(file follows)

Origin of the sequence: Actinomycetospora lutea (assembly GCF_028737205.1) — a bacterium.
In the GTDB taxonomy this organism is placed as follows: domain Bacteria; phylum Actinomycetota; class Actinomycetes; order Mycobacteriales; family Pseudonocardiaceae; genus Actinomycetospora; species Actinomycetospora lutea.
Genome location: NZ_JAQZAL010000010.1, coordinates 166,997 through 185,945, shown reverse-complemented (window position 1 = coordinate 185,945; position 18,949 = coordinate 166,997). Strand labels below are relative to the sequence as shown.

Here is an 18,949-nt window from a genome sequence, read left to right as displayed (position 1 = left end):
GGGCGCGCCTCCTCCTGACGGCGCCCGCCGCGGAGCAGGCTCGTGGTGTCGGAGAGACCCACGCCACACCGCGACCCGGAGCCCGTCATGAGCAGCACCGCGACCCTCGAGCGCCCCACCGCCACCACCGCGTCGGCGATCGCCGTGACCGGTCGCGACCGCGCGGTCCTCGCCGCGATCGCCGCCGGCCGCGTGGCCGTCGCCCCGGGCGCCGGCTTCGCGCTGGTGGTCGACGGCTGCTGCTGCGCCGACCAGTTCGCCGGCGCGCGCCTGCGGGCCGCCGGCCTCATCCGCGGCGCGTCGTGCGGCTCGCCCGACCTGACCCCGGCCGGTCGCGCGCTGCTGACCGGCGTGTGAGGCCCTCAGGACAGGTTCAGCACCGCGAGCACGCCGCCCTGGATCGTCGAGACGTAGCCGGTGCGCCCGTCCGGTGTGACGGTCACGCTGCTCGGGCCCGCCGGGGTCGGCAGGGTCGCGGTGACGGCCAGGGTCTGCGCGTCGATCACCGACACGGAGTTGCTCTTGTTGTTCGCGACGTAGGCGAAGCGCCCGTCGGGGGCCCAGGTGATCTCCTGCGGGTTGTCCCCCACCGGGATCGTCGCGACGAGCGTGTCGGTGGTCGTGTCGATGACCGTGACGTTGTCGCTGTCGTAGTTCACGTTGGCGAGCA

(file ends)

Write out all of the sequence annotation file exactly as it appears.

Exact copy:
Origin of the sequence: Actinomycetospora lutea (assembly GCF_028737205.1) — a bacterium.
In the GTDB taxonomy this organism is placed as follows: domain Bacteria; phylum Actinomycetota; class Actinomycetes; order Mycobacteriales; family Pseudonocardiaceae; genus Actinomycetospora; species Actinomycetospora lutea.
Genome location: NZ_JAQZAL010000010.1, coordinates 166,997 through 185,945, shown reverse-complemented (window position 1 = coordinate 185,945; position 18,949 = coordinate 166,997). Strand labels below are relative to the sequence as shown.

Here is an 18,949-nt window from a genome sequence, read left to right as displayed (position 1 = left end):
GGGCGCGCCTCCTCCTGACGGCGCCCGCCGCGGAGCAGGCTCGTGGTGTCGGAGAGACCCACGCCACACCGCGACCCGGAGCCCGTCATGAGCAGCACCGCGACCCTCGAGCGCCCCACCGCCACCACCGCGTCGGCGATCGCCGTGACCGGTCGCGACCGCGCGGTCCTCGCCGCGATCGCCGCCGGCCGCGTGGCCGTCGCCCCGGGCGCCGGCTTCGCGCTGGTGGTCGACGGCTGCTGCTGCGCCGACCAGTTCGCCGGCGCGCGCCTGCGGGCCGCCGGCCTCATCCGCGGCGCGTCGTGCGGCTCGCCCGACCTGACCCCGGCCGGTCGCGCGCTGCTGACCGGCGTGTGAGGCCCTCAGGACAGGTTCAGCACCGCGAGCACGCCGCCCTGGATCGTCGAGACGTAGCCGGTGCGCCCGTCCGGTGTGACGGTCACGCTGCTCGGGCCCGCCGGGGTCGGCAGGGTCGCGGTGACGGCCAGGGTCTGCGCGTCGATCACCGACACGGAGTTGCTCTTGTTGTTCGCGACGTAGGCGAAGCGCCCGTCGGGGGCCCAGGTGATCTCCTGCGGGTTGTCCCCCACCGGGATCGTCGCGACGAGCGTGTCGGTGGTCGTGTCGATGACCGTGACGTTGTCGCTGTCGTAGTTCACGTTGGCGAGCA